Many of our i-sense team members have received awards or fellowships over the past year - let’s take a closer look at a few of our award updates.
Public engagement is an important part of our research at i-sense, in order to disseminate our findings with a wide, diverse and inclusive audience and also to develop our network and engage future researchers into the field. Let’s take a closer look at some of the varied areas of public engagement that we have been involved in over the past few months.
Zyme Biosciences, a team led by Dr Marta Broto Aviles who is an i-sense postdoc in Prof Molly Stevens group at Imperial College London, have made the finals of WE Innovate 2021. The scheme is led by the Imperial Enterprise Lab and provides a platform to showcase the incredible progress being made in women’s entrepreneurship at Imperial – with winning teams receiving a part of a 30K prize fund for their ideas.
The quantum sensing abilities of nanodiamonds can be used to improve the sensitivity of paper-based diagnostic tests, potentially allowing for earlier detection of diseases such as HIV, according to a study led by researchers in the i-sense McKendry group at UCL.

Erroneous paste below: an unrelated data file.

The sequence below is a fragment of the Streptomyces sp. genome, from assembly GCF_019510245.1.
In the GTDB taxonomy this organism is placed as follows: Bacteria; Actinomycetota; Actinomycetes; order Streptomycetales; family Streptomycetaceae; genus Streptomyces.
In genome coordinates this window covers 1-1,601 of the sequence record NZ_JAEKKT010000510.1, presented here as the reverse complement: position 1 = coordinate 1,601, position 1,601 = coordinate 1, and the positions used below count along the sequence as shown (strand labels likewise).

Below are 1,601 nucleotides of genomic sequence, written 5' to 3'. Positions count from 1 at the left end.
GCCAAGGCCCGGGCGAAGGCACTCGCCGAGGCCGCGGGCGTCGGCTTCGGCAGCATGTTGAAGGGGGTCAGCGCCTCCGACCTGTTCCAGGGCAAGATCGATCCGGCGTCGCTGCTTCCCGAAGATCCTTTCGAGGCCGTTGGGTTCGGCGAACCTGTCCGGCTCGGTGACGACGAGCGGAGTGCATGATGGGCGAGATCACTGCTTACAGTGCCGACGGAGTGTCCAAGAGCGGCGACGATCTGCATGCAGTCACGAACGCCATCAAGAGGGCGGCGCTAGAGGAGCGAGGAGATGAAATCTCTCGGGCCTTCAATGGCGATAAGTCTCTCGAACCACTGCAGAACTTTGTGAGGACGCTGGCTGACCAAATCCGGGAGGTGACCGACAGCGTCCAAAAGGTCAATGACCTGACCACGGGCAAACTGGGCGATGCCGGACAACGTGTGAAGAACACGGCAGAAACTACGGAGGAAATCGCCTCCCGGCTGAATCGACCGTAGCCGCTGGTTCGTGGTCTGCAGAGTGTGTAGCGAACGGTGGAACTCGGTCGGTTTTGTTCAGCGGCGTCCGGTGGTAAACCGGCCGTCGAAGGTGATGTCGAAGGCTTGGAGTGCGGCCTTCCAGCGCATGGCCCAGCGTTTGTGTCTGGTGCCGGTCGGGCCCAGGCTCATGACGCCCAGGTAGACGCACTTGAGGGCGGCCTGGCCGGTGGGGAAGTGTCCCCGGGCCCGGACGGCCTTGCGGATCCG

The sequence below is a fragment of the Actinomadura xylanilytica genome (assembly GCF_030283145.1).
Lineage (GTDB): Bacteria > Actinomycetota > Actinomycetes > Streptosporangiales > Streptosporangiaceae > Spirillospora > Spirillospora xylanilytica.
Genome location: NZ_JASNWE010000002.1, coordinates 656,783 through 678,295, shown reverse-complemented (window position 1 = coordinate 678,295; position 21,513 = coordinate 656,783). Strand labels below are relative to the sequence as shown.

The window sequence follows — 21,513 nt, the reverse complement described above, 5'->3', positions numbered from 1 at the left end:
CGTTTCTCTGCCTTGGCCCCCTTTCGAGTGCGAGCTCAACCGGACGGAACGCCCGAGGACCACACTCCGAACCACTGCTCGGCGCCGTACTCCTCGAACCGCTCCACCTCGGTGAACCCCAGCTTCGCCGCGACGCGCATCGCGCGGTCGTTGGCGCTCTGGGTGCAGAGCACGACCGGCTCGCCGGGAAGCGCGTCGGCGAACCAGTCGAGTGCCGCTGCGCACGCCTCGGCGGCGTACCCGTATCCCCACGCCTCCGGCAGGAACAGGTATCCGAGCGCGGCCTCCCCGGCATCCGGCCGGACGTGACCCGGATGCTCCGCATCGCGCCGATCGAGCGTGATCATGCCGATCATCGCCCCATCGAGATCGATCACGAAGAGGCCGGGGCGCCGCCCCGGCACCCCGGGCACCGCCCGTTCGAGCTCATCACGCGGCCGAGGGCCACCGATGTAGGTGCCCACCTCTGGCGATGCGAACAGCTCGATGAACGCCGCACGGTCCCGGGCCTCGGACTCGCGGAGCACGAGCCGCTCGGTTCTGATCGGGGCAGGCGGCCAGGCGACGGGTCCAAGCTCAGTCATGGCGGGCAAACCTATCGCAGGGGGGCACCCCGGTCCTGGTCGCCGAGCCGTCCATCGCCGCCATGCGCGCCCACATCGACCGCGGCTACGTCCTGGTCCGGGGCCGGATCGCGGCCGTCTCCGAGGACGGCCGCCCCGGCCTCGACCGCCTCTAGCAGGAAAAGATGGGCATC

Antibiotic resistence is a growing global concern and major threat to human health.
The standard method used to detect resistance in bacteria, known as phenotypic antibiotic sensitivity testing, monitors bacterial growth over about 12 – 24 hours and is therefore a slow process. New rapid methods for antibiotic sensitivity testing are urgently needed to improve antibiotic stewardship.
The team at i-sense have been working collaboratively across institutions to develop point-of-care diagnostic tests for COVID-19. When the UK went into lockdown in mid-March, a small group of researchers were given special access to i-sense labs in London and quickly implemented appropriate measures to ensure they could continue this important work safely.
Professor Molly Stevens’ team have been awarded £50,000 in funding from the new Imperial College COVID-19 Response Fund to develop point-of-care diagnostics for the current pandemic.
Led by Prof Molly Stevens, the i-sense team at Imperial College London have received over €500,000 in funding from the European Institute of Innovation and Technology (EIT) as part of their COVID-19 Rapid Response Call.